Students at El Monte Elementary School in Mt. Diablo Unified School District, had a surprise on the playground on Friday morning at 10:10 a.m. when the Space Shuttle Endeavour flew overhead. Some students were so excited they ran to the fence along the outer edge of the playground, and started to climb upwards. Were they thinking they could reach out and touch the shuttle? Or did they think they could get a better view?
Julie Kennedy, El Monte teacher, was on yard duty and able to swiftly catch a shot of the historic shuttle. The camera was not, however, able to capture the squeals of excitement and sheer madness as students darted about, trying to hold onto the moment, as the monumental shuttle passed just overhead. Several especially excited students did indeed begin to climb the fence, but were quickly shooed back down by another yard duty and principal Christina Boman, who were nearby.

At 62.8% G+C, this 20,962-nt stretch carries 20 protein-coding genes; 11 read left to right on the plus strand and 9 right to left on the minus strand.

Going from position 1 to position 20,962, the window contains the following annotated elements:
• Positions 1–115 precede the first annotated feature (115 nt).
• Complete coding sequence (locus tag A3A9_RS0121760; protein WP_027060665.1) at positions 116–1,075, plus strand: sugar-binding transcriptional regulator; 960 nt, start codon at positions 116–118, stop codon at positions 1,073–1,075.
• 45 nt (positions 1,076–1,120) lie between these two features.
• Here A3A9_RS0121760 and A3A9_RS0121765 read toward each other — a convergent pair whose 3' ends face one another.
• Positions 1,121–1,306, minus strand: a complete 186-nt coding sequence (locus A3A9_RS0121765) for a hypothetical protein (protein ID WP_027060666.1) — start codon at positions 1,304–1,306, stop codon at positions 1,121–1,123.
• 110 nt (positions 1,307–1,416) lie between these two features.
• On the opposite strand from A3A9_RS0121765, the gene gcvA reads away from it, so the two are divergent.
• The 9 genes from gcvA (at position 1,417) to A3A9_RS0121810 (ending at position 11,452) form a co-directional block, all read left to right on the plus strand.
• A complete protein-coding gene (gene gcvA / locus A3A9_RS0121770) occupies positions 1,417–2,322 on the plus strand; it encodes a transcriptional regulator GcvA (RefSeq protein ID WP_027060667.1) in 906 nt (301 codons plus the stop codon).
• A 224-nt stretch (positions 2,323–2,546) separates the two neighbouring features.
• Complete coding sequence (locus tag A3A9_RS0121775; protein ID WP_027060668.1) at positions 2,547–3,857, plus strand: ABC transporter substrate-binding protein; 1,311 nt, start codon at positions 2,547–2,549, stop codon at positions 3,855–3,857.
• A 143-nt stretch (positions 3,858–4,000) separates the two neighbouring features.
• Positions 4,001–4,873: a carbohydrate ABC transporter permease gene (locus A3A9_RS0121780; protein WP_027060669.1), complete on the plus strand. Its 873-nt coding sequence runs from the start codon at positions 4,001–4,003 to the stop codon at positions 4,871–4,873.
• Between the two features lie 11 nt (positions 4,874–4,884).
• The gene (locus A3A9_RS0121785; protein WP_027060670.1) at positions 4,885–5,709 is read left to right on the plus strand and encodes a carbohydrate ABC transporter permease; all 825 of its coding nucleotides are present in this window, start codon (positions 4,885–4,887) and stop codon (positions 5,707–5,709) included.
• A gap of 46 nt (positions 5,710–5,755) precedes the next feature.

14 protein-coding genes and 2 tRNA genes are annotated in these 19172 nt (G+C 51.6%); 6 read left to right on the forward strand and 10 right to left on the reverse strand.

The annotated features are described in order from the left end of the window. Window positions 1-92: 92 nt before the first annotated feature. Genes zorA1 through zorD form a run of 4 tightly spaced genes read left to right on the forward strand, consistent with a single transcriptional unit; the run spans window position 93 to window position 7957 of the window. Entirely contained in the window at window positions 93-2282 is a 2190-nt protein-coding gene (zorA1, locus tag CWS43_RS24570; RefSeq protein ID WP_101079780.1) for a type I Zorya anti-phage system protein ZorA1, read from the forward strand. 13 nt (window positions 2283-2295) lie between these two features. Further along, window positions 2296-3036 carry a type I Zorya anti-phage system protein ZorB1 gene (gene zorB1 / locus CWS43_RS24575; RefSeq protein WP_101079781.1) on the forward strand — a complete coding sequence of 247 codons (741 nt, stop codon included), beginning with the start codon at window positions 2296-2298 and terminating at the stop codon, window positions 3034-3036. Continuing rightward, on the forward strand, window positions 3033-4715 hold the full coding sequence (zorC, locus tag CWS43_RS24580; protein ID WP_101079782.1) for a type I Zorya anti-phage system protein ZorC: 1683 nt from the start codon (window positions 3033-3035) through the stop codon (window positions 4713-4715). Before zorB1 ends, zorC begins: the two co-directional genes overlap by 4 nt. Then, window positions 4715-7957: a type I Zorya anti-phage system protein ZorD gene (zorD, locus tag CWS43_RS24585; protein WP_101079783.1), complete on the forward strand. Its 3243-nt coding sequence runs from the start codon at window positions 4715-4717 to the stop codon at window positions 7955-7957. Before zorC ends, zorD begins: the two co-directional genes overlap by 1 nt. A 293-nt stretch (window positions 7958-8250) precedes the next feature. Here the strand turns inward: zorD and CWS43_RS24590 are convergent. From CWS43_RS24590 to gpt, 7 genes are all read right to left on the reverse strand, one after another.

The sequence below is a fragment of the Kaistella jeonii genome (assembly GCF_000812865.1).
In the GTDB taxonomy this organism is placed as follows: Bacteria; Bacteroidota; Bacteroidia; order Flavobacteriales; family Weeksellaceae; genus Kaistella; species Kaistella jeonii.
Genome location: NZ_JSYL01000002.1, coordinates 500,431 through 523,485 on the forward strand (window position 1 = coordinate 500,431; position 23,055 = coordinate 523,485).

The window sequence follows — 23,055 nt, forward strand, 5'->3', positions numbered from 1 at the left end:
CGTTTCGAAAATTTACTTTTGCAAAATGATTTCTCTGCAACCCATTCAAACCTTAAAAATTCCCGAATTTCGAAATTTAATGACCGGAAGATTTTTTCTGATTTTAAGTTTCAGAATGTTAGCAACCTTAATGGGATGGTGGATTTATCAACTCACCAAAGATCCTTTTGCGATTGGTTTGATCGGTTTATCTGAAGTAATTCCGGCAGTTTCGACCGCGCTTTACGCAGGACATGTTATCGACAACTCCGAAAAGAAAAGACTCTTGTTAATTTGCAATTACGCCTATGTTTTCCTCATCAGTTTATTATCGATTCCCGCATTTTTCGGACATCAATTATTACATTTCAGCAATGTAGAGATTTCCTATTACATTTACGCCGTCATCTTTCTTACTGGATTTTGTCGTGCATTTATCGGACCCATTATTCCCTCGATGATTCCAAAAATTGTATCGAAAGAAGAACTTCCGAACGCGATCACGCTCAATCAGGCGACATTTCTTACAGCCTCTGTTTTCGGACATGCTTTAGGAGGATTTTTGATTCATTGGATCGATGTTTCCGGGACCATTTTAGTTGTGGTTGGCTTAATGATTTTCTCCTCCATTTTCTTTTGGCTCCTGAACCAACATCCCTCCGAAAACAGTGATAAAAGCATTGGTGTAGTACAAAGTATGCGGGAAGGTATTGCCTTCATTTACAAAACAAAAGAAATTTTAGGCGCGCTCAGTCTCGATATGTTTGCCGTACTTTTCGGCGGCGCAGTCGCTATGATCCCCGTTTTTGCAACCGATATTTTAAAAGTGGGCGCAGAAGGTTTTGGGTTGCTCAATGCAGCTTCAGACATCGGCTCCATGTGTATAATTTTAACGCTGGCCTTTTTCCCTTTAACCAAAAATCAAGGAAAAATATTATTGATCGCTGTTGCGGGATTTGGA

The NASA Space Shuttle Endeavour has left earth 25 times, logging 123 million miles between 1992 and 2011. The most recent venture will be its last, as it will be on display in the California Science Center in Los Angeles, on October 30th. The final mission of the Endeavour started with a 3 day cross country trip from Florida. After 2 stopovers in Texas, it had a flyover of Tucson, Arizona to honor its last commander, Mark Kelly.
The Endeavour gave Californians a thrill as thousands were witness to this final flight. After taking off from Edwards Airforce Base in the Mojave Desert, it made its way over the Central Valley into Sacramento and then over the Bay Area. The victory laps included low flying views over the Golden Gate Bridge, Bay Bridge, Moffett Field, and NASA Ames Research Center in Mountain View, where nearly 20,000 were gathered to see the view.
The final resting place in Southern California is fitting, as the Space Shuttle Endeavour was built and assembled there. The California Science Center was awarded the shuttle by NASA last year.